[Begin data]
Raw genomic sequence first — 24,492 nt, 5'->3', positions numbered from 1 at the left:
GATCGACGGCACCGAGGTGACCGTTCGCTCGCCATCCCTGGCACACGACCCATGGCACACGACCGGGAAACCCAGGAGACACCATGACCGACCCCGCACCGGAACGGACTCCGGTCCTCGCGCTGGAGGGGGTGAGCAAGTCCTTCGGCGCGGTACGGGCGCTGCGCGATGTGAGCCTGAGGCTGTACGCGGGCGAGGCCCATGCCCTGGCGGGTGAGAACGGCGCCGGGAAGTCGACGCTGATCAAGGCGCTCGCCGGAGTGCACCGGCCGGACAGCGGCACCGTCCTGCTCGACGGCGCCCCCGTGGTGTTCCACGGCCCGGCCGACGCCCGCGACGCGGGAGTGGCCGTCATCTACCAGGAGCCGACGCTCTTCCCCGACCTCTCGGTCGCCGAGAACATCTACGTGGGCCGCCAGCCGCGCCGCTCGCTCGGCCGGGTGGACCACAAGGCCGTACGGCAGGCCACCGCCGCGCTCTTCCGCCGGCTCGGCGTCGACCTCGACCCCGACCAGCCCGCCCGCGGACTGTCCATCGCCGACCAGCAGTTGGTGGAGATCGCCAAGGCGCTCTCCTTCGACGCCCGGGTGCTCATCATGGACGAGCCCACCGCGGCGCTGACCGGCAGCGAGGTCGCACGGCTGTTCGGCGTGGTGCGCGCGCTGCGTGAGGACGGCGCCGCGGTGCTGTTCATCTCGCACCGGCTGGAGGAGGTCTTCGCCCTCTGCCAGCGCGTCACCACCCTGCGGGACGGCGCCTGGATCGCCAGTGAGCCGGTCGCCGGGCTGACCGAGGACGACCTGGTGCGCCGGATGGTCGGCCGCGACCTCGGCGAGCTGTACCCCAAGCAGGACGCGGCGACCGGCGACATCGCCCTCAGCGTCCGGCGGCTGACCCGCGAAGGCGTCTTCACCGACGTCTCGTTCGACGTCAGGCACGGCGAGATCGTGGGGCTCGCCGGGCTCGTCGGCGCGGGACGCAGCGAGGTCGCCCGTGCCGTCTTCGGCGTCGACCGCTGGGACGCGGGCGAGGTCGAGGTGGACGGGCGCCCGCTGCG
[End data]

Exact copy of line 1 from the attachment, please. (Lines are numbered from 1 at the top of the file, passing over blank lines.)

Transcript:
Raw genomic sequence first — 24,492 nt, 5'->3', positions numbered from 1 at the left: